There were almost 300 residences for sale in the area of 2 square miles. While this is may not seem a lot to those in the bubble areas, it is a significant increase. The prices indicate that the the sellers largely don’t get it. All but maybe twenty were houses, the cheapest house being a tiny 1000 sq ft place for over 300k. A number of the higher priced ones were pretty new, looking like spec houses that couldn’t be unloaded or McMansions bought or built in the past few years. Some aren’t completed and a couple are just architect’s drawings and a vacant lot. One obivously had only enough furniture to make it look not empty, as well as a mysterious pot of pansies that seemed to migrate between several pictures. Over a third are priced in excess of a million, with some up to four.

    No way to check the age of the listings, but I did find 40 rentals in the same area, all but 5-10 being houses, and many being the same listed for sale. I suppose those listed for rent have been around long enoug that the sellers are realizing they are going to have trouble, esp. the one asking $10k/month. Well, maybe Tom Cruise will be shooting a movie in town and help these people out :)

  24. vaughn says:

    i called the recession start as Nov 2007.
    No Barry. It’s a Depression and we’re in it now.

  25. Mannwich says:

    @Mike in NOLA: Never underestimate the power of denial in human nature. Also, remember, people still partied their asses off in the ’70′s when things are bad (in some cases, even more so). At some point I do think it’s human nature to finally admit that things do indeed suck but we can’t do anything about it, so we might as well go out. People get tired of being depressed.

    My buddy who lives in the Bay Area went out on a Tuesday night in SF and said it was like a weekend night in the city. People were partying their asses off. He and his buddies thought that many of them were laid off workers who just decided to go out and have fun if they didn’t have to work the next day.

    Another anecdote here: I’ve noticed that my little gym here in the TC has been much more crowded during the middle of the workday on a weekday. I suspect that some are un/underemployed and/or are trading down from upscale health club memberships, but in my three years of working out there, I’ve never seen it this busy during the middle of the day. I used to get to the place to myself. Not anymore…….

  26. danm says:

    I’ve been looking at some charts with data going back to the 60s, and was reminded that the market always takes off a few months before unemployment peaks.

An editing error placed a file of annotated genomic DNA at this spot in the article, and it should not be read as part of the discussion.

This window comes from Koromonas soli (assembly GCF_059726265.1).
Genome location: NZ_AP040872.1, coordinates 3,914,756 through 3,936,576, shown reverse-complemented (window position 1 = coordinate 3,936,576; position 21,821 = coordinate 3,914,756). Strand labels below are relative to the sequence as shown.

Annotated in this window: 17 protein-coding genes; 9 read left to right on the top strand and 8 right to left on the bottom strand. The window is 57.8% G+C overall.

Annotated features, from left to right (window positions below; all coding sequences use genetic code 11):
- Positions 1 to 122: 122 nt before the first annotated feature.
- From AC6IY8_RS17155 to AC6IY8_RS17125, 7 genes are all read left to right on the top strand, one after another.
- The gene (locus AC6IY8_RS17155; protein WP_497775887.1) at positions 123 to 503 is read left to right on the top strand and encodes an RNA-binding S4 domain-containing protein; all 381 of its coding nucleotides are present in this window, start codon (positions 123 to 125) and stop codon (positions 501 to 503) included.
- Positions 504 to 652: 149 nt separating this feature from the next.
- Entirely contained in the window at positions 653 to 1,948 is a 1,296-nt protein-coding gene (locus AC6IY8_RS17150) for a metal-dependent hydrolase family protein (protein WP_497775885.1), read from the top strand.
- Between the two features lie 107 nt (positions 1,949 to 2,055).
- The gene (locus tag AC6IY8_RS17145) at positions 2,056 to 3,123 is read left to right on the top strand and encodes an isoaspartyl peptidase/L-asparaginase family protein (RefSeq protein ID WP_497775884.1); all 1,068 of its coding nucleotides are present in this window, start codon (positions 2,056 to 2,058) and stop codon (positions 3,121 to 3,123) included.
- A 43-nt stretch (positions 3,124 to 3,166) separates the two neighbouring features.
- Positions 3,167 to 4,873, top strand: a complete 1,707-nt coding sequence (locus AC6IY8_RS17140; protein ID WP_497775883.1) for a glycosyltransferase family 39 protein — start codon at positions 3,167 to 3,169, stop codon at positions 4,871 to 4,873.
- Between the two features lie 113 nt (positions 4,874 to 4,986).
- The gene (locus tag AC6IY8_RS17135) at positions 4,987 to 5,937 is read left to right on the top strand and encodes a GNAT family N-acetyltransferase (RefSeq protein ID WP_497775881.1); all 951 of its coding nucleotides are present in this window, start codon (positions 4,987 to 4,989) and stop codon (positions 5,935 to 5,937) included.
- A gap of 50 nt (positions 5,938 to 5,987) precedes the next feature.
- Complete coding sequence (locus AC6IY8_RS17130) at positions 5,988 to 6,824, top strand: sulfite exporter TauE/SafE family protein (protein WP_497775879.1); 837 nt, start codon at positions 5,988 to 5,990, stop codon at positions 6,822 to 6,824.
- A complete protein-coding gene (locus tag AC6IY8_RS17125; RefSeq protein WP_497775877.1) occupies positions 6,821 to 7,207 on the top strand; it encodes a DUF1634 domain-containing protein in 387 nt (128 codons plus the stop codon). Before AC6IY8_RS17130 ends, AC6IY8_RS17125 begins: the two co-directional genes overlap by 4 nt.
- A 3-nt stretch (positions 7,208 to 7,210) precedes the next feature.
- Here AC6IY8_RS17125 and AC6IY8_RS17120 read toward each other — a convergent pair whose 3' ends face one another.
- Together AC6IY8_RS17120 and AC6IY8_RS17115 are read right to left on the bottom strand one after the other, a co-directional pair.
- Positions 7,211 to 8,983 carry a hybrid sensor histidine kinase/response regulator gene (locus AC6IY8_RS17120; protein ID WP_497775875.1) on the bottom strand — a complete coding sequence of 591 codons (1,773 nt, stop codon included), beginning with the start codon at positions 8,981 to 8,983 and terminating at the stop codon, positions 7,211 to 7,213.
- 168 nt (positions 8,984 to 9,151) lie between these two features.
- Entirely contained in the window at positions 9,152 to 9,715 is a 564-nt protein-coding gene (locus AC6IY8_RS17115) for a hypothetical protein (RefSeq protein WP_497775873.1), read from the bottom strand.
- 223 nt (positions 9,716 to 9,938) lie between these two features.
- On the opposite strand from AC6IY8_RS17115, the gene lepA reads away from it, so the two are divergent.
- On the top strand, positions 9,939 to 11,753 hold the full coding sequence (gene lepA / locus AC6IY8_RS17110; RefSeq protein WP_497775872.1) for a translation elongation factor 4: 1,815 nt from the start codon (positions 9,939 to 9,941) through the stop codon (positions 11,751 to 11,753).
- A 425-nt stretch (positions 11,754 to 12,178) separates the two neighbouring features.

Anyone willing to make bets on when unemployments is going to peak?

  27. Thisson says:

    /agree with Vaughn that this is a Depression with a capital D.

    I’m still very curious about what happens if the U.S. defaults on its debts. I read that 40% of all the federal notes have maturities of <= 1 year? So it has to be continually refinanced. If the world balks, what happens?

  28. Cybernaught says:

    Given stimulus package heavy on spending (rather than tax cuts), unemployment will peak 11/09.

  29. danm says:

    So it has to be continually refinanced. If the world balks, what happens?
    You offer higher rates and if there are still no takers you just tell government to generate huge defitcits and the Fed just prints new dollars and hands them over. Inflation takes over and rates up.

    All roads lead to Rome.

  30. Transor Z says:

    But unlike the Great Depression, wartime spending is already part of our baseline capacity…

    Rosie the Riveter is already working and the kids are in daycare.

    And there were no plastic credit cards in 1932.

    And the U.S. exported petroleum.

  31. Transor Z says:

    @ Cybernaught: infrastructure projects won’t be “shovel ready” until mid-2010 at the earliest. So stimulus for construction will have very little impact on jobs until then.

  32. Mike in Nola says:


    Your experience reminds me of an article on the stress being felt by families of the unemployed finanical workers in the Northeast. They were used to regular fat paychecks and the wives got to be stay at home soccer moms. In this one case they illustrated, the family was lucky they had been relatively conservative and the wife had a profession which she had left and to which she returned to support the family. The husband related that one of his daily routines was going to the gym where he saw a lot of people he knew should have been working.